develop the record, even when the plaintiff is represented by
counsel, we find no error in this instance. The 2009 report
of Spellmann did not trigger an obligation on the ALJ to seek
further evidence, particularly when McKellar was not arguing
an intellectual impairment caused her to be disabled.
12.05C for Mental Retardation:
contends the ALJ should have considered whether she met
Listing 12.05C. To meet Listing 12.05C, a claimant must show:
(1) a valid verbal, performance, or full scale IQ of 60
through 70; (2) an onset of the impairment before age 22; and
(3) a physical or other mental impairment imposing an
additional and significant work-related limitation of
function. Maresh v. Barnhart, 438 F.3d at 898 -899.
See also Cheatum v. Astrue, 388 Fed.Appx. 574
(8th Cir. 2010) (the introductory language of
Listing 12.05 requires a plaintiff to demonstrate she
suffered deficits in adaptive functioning).
Spellmann’s findings were given some weight, McKellar
did not show she met the requirements of the Listing.
Spellmann tested McKellar, resulting in the following scores:
verbal IQ of 73; performance IQ of 73; and full scale IQ of
70. (Tr. 337). As a result, McKellar falls within the
numerical requirement to meet Listing 12.05C (IQ of 60-70).
McKellar also satisfies the third requirement, as she has
medically demonstrated osteoarthritis of her knees. (Tr. 532,
534) (“moderate” osteoarthritis in right knee,
and “moderate to severe” osteoarthritis in left
knee diagnosed by radiologist in March 2014). However,
McKellar fails to satisfy the second prong of the Listing, as
she does not show she had deficits in adaptive functioning
that initially manifested themselves before the age of 22.
Indeed, Spellmann’s findings support the ALJ’s
conclusion in at least two critical ways. First, Spellmann
did not diagnose McKellar as mentally retarded. Rather, he
found her to have borderline intelligence. Second, and more
important, Spellmann offered numerous findings on the effect
of McKellar’s mental impairments on her adaptive
functioning. According to Spellmann, McKellar’s mental
impairments did not interfere with her day to day adaptive
functioning, she could communicate and interact in a socially
adequate manner, she could communicate intelligibly and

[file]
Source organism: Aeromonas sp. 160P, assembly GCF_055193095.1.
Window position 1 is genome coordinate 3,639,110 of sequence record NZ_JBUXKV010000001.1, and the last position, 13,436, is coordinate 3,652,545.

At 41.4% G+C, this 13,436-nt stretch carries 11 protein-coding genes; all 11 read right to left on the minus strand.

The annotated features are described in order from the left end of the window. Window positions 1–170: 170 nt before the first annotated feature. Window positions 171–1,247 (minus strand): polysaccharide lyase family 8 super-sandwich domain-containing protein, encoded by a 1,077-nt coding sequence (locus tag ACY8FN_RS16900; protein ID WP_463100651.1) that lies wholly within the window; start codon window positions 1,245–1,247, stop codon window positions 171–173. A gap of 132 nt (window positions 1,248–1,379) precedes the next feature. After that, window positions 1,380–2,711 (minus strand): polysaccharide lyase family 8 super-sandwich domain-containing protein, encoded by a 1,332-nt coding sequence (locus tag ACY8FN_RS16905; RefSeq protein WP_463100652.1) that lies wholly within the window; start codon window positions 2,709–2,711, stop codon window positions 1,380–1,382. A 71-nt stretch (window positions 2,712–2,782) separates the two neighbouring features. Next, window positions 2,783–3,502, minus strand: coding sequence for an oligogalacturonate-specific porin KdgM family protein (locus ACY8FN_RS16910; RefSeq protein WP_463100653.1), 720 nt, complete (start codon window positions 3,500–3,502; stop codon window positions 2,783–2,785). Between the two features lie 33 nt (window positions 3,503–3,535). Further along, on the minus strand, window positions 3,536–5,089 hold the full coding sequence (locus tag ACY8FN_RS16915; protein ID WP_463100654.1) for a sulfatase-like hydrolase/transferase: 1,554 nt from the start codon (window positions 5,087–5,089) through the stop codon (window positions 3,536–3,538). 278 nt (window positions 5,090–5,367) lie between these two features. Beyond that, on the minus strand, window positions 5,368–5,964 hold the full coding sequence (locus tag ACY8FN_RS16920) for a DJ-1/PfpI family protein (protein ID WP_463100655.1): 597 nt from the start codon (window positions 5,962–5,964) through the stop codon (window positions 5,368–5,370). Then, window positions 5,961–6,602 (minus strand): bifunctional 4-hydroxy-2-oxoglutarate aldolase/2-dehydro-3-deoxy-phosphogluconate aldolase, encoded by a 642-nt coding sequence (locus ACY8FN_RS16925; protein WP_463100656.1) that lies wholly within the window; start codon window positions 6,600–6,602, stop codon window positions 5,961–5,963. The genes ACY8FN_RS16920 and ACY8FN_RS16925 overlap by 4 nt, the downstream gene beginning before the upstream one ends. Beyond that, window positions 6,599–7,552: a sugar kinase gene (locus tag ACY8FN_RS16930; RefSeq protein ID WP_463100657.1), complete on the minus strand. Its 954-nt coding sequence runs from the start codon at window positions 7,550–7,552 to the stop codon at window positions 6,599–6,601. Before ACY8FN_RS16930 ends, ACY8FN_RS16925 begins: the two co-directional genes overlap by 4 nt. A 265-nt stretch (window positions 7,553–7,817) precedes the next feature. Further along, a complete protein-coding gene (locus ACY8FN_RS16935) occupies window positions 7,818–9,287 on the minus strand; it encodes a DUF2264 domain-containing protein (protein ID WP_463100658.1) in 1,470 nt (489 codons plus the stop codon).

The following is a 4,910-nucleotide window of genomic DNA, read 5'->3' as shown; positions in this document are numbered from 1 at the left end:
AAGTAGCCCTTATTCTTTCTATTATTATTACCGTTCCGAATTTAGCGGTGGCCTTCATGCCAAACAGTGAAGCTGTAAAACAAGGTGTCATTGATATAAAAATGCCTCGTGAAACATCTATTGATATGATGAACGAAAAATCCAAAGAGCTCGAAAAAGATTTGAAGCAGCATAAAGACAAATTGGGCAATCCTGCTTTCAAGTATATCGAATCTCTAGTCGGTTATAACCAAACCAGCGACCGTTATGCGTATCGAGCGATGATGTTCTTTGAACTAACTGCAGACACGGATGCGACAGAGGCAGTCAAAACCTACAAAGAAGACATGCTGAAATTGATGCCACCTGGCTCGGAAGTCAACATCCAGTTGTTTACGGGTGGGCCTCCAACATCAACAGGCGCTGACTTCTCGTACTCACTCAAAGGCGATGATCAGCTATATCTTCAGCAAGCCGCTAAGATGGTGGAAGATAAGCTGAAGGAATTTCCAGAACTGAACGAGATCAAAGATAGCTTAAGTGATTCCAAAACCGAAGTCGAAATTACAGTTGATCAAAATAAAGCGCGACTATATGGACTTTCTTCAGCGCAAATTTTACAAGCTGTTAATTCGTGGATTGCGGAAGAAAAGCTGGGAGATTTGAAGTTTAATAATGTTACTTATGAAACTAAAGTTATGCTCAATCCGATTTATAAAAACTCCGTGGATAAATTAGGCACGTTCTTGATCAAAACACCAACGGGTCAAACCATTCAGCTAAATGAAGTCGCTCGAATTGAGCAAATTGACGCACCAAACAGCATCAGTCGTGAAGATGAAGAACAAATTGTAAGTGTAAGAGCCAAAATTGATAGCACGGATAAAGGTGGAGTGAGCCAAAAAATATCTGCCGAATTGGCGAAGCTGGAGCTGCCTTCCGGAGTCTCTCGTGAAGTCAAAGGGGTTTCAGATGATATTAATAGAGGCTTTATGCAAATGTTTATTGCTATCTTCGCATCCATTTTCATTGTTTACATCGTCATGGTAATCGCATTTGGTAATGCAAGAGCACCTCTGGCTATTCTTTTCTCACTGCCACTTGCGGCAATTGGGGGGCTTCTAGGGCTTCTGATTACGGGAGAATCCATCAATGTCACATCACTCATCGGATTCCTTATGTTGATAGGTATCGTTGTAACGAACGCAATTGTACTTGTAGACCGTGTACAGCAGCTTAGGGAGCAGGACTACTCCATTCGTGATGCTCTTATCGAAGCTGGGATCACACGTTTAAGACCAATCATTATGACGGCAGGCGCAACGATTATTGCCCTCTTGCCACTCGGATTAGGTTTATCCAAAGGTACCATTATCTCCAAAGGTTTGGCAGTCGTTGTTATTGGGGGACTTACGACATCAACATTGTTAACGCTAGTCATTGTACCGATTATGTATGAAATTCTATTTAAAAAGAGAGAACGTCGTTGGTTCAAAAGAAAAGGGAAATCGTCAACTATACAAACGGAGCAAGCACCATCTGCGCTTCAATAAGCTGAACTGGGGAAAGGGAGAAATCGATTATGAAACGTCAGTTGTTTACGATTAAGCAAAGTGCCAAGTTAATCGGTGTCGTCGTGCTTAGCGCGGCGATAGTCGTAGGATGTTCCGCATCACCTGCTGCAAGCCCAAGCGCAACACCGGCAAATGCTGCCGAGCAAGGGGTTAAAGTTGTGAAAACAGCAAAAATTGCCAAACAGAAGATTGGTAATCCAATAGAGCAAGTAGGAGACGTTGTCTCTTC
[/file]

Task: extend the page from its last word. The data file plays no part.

effectively, she could cope with the cognitive demands of
work like tasks, she could sustain concentration and
persistence in completing tasks, she could complete tasks
within an acceptable timeframe, and she could manage funds
without assistance. (Tr. 337-338).
medical evidence during the relevant time period is
consistent with Spellmann’s general diagnosis and his
findings on McKellar’s adaptive functioning. For
example, when McKellar was seen at Mid-South Health Systems
at the outset of the relevant period, her intelligence was
estimated to be “average to low-average.” (Tr.
469). McKellar was later seen at Families, Inc., from January
through June 2016. On eleven occasions, she was evaluated and
diagnosed under a framework with five areas of concern. For
example, one of the areas was Axis I, Clinical Disorders,
where McKellar was consistently found to suffer from
post-traumatic stress disorder. The second area, Axis II, is
described as “Personality Disorders and Mental
Retardation.” On all eleven occasions there was
“no diagnosis on Axis II” by the staff at
Families, Inc. (Tr. 571, 575, 580, 583, 585, 593, 596, 599,
602, 603, & 606).
summary, McKellar received no diagnosis of mental
retardation, either before or during the relevant period.
More importantly, she does not demonstrate adaptive
functioning deficits to the point of mental retardation.
There is no merit to the claim that she met Listing 12.05C.
And, as previously addressed, the ALJ did not err in failing
to develop the record to further consider this possibility.
ultimate decision of Colvin was supported by substantial
evidence. We are mindful that the Court’s task is not
to review the record and arrive at an independent decision,
nor is it to reverse if we find some evidence to support a
different conclusion. The test is whether substantial
evidence supports the ALJ’s decision. See, ...